It's September and no matter how old I get, I can't help but think about the start of school. The sharp change in the way the air smells mixes with the brain chemistry and I am struck with a sudden desire to buy duotangs (do they still use them?)
We are also now embarking on the silly season âe" the campaigning that infects all media in the run-up to a federal election.
Somehow, these two thoughts have merged for me, triggered by the most unlikely of all films: Hamlet 2, starring Britain's brainy court jester, Steve Coogan.
In the film, Coogan stars as a washed up former actor (a self-described "farm boy from Manitoba"!), who ends up teaching drama at a high school in New Mexico. At one point in the movie, Coogan is fighting the bully principal over his re-imagining of Hamlet and has a brilliant, vitriolic monologue about art and freedom that immediately struck me as exactly what I'd say to Stephen Harper about his recent $45-million plus worth of cuts to the arts.
Instead of going on a diatribe about how grants to artists are called "handouts" while tax relief programs for corporations are called "incentives" âe" I'd like to dedicate this article to my high school drama teacher, Ken Agrell-Smith, affectionately known by his hundreds of former students as "Agrell."
If you'd like to join in a campaign against these cuts and the Tory agenda, log onto the Department of Culture site, created by artists Darren O'Donnell (a former Agrell student) and Greg Alstrand.
It was the mid-1980s when I first enrolled as a grade 10 student in Agrell's drama class at Harry Ainlay High School in Edmonton (a.k.a. as the "Home of the Titans"). In our first class, this mountain of a man âe" with a salt-and-pepper beard and a bearing not unlike Moses âe" gazed intently at us.
"What do you think about the starving people of Ethiopia?" blared Agrell as he stroked his ZZ Top beard.
I was mystified, what did this have to do with art? He repeated the question and then pointed at each of us to reply.
Answers were variations on a theme: "I feel kind of guilty and bad about it."
"So, why do you feel guilty?" Agrell said, as if proclaiming a commandment. We just didn't know why.
"Could it be that you've been made to feel that way? Maybe it's the way the media has been reporting it? What if I told you this could have been prevented? That, perhaps, governments are responsible for this?"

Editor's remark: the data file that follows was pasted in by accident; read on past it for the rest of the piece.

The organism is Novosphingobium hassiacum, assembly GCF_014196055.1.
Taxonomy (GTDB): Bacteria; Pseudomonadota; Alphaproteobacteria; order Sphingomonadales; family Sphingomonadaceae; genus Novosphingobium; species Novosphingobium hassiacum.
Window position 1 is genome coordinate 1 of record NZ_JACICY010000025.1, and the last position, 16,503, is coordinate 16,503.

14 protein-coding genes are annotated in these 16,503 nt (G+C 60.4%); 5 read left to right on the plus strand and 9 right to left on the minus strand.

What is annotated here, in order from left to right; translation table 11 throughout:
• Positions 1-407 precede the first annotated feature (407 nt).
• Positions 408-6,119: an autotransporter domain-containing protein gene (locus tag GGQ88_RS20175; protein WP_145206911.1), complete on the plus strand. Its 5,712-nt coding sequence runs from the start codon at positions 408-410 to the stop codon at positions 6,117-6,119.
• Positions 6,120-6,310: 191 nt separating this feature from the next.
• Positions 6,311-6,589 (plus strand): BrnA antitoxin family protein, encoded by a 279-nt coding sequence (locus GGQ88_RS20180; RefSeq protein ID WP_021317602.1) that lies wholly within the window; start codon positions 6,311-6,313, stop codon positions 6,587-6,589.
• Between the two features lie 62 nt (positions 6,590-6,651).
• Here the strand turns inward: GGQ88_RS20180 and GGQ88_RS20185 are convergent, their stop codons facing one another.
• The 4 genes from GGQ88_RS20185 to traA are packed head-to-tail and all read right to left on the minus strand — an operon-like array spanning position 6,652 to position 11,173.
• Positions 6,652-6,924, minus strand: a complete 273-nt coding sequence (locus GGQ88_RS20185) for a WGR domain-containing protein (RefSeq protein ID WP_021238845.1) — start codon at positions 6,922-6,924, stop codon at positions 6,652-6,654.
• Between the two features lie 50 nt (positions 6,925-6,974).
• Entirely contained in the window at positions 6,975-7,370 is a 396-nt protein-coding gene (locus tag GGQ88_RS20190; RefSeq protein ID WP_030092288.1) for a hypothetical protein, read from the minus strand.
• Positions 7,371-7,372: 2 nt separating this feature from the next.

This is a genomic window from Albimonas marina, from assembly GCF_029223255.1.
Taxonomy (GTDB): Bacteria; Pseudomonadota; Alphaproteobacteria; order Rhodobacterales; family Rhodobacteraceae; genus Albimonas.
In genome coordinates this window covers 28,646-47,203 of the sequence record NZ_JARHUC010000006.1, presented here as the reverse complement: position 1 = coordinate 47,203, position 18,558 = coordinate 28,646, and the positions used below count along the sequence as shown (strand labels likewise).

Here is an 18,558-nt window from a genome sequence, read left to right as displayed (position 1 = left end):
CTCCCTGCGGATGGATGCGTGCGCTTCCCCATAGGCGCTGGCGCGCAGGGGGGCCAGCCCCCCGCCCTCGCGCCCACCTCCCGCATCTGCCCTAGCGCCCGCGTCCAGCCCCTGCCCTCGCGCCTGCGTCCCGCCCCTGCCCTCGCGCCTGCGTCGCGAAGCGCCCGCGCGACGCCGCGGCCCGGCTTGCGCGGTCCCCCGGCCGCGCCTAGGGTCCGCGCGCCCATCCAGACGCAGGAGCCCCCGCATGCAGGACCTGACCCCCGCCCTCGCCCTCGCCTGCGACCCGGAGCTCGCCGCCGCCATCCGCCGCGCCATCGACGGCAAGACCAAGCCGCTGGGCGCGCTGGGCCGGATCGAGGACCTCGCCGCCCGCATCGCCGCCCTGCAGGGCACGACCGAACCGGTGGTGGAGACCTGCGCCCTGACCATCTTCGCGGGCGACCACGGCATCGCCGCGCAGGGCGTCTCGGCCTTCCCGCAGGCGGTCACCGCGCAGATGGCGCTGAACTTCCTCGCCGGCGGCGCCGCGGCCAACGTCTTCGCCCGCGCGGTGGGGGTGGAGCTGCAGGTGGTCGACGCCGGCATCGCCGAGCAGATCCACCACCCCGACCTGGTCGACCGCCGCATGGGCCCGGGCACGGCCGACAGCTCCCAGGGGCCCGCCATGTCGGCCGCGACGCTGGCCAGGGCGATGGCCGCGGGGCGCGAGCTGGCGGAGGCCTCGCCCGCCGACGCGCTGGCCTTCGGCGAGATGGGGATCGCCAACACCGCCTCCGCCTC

I didn't sign up for this but what the heck, Agrell was telling us stuff that no one had bothered to. He was opening doors, pushing us to question the world around us.
At the time, I had no idea that my three years in that dark cave of a drama theatre would provide the light that nurtured my mind and spirit for the rest of my life.
Agrell introduced us to the foundation of theatre, taking us back to Greek and Roman times and explaining the politics that drove theatre. We learned about Aristophanes, Socrates, Joseph Campbell, Freud vs. Jung and agit-prop plays of the time. He made us perform entire monologues from Greek plays. We learned about the pagan myths that would seep into the plots of modern plays.
Essentially, he was giving us a first year course in theatre and a first-rate education in history and politics. Each year, we would tramp through different eras in theatre and touch upon topics of the time. From medieval morality plays to Theatre of the Absurd. I directed A Slight Ache by Harold Pinter in my last year of high school. It is the best memory I have of those awkward years and probably set me up to be the person I am today.
In examining certain plays, we were asked to look at the times the writers lived in and how society and political events may have shaped the play. There is no dollar amount that I can put on Agrell's three-year tutorship. It is priceless.
I went on to study journalism and now I make documentaries. In my most recent project, Twin Trek, I examine the effect of ethnic oppression on identity. The film has been screened a few times in Norway (where it was shot) and bought by several institutions there. It is distributed by Ouat Media.
I got a travel grant from PromArt to screen my film in Oslo back in January. PromArt, administered by the Department of Foreign Affairs and International Trade, provides money for Canadian artists to exhibit their projects and make connections abroad. The $4.7 million program has been cut.
Travelling to Norway allowed me to make invaluable connections, which may trigger a larger documentary project for me. Grants for creating business opportunities are a no-brainer. The amount is a drop in the bucket, but now it's gone.
We are living in the Theatre of the Absurd.
All I want to do these days is crawl back into that theatre cave at Harry Ainlay, where a passionate teacher named Agrell lit a match and fuelled my fire.
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